Pouring anything into a drain is not only bad for water quality and wildlife but also illegal. If you see anyone dump anything into the street or directly into a storm drain, please call and report it to your local public works department.
Be Observant to Protect Water Quality
Stormwater pollution is a major problem in systems where stormwater is discharged directly to area water bodies with no treatment. Illicit discharges, whether unintentional or intentional, can damage the environment and threaten public health. Take note of areas around storm drains and contact the appropriate party (see below) if you suspect that illicit discharges are occuring.
Things to look for:
- Flow from an outfall pipe during dry weather
- Distinct odor
- Water that is cloudy or full of sediment
- Odd color or sheen
- Thick or excessive vegetation
- Leaking containers or other debris
Local Report-a-Polluter Contacts
- EPA – Northwest Ohio District complaint call center: 1-800-686-6930
- Lucas County Engineers 24 hour hotline: 419.255.7867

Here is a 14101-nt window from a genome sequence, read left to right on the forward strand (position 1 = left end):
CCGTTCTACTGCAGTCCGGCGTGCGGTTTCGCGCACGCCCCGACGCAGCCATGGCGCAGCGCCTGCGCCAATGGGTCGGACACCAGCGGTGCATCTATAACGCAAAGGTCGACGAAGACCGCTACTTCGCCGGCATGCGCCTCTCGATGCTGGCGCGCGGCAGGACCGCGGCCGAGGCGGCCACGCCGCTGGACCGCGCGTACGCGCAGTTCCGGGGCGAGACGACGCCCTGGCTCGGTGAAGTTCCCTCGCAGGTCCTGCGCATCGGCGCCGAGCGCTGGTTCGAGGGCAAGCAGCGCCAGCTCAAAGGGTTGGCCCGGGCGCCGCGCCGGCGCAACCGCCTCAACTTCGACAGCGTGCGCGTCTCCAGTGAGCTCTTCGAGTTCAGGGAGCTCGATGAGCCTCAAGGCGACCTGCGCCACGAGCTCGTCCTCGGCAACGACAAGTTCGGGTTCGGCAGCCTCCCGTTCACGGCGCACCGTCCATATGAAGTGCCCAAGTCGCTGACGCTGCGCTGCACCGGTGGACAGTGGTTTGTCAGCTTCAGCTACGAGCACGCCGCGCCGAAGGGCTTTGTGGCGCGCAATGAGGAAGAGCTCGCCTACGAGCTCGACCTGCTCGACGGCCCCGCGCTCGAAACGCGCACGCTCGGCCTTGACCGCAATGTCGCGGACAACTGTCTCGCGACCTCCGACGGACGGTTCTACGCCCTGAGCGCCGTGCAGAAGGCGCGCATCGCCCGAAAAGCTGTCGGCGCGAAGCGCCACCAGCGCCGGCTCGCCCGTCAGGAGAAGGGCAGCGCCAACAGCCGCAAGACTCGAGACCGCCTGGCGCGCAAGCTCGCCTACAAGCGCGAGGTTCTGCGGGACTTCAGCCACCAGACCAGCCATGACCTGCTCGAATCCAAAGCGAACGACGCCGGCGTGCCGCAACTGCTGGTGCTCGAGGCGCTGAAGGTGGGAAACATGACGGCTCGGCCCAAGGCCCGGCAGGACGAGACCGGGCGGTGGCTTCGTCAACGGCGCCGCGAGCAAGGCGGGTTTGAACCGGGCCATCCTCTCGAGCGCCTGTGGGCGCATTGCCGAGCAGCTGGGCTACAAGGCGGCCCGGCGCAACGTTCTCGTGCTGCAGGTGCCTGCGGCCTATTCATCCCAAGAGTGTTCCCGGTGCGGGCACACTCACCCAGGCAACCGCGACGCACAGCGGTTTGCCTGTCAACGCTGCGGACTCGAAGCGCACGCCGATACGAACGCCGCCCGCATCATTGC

- City of Toledo Environmental Services: 419.936.3015
- City of Oregon Department of Public Service: 419.698.7047
- City of Maumee Sewer Division: 419.897.7190
- City of Perrysburg:
- During business hours, Department of Public Utilities: 419.872.8050
- After hours, Police Department: 419.872.8001
- Village of Holland: 419.865.7104
- City of Sylvania:
- During business hours, Engineering Division: 419.885.8965
- After hours, weekends, holidays, Illicit Discharge Hot Line: 419.885.8902
- City of Bowling Green Water Distribution/Waste Water Collection: 419.354.6277
- City of Northwood Public Service Department: 419.693.9327
- Village of Ottawa Hills:
- During business hours, Village: 419.536.1111
- After hours, weekends, holidays, Village Police Department: 419.531.4211
- Village of Millbury: 419.836.9671
If you would like your contact information to be added, please contact us here
Volunteer Service Quiz
What's the Deal with Storm Drains?
Storms drains are important for rainwater management and preventing flooding. Unfortunately many of these drains don’t take water to a treatment plant, but rather straight to a river or lake. Learn more of what the fuss is about here!